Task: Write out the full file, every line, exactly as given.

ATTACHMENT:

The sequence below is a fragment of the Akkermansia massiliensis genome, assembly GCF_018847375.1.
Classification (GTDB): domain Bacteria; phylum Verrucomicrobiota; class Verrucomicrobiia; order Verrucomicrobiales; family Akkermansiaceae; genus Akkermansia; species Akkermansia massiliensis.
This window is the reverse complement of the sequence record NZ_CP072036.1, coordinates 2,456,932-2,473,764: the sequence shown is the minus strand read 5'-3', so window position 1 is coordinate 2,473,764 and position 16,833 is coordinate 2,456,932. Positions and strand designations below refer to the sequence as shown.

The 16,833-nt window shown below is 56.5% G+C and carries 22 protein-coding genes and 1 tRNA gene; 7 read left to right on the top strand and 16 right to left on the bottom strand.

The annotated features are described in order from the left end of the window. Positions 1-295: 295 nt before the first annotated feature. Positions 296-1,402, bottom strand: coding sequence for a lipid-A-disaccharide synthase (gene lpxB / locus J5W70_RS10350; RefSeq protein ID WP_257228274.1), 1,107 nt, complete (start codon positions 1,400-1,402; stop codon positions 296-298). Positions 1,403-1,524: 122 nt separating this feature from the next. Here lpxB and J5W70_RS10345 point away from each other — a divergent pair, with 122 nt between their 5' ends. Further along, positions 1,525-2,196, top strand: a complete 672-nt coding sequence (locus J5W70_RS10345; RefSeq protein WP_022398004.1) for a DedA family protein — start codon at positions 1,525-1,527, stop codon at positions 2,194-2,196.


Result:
The sequence below is a fragment of the Akkermansia massiliensis genome, assembly GCF_018847375.1.
Classification (GTDB): domain Bacteria; phylum Verrucomicrobiota; class Verrucomicrobiia; order Verrucomicrobiales; family Akkermansiaceae; genus Akkermansia; species Akkermansia massiliensis.
This window is the reverse complement of the sequence record NZ_CP072036.1, coordinates 2,456,932-2,473,764: the sequence shown is the minus strand read 5'-3', so window position 1 is coordinate 2,473,764 and position 16,833 is coordinate 2,456,932. Positions and strand designations below refer to the sequence as shown.

The 16,833-nt window shown below is 56.5% G+C and carries 22 protein-coding genes and 1 tRNA gene; 7 read left to right on the top strand and 16 right to left on the bottom strand.

The annotated features are described in order from the left end of the window. Positions 1-295: 295 nt before the first annotated feature. Positions 296-1,402, bottom strand: coding sequence for a lipid-A-disaccharide synthase (gene lpxB / locus J5W70_RS10350; RefSeq protein ID WP_257228274.1), 1,107 nt, complete (start codon positions 1,400-1,402; stop codon positions 296-298). Positions 1,403-1,524: 122 nt separating this feature from the next. Here lpxB and J5W70_RS10345 point away from each other — a divergent pair, with 122 nt between their 5' ends. Further along, positions 1,525-2,196, top strand: a complete 672-nt coding sequence (locus J5W70_RS10345; RefSeq protein WP_022398004.1) for a DedA family protein — start codon at positions 1,525-1,527, stop codon at positions 2,194-2,196.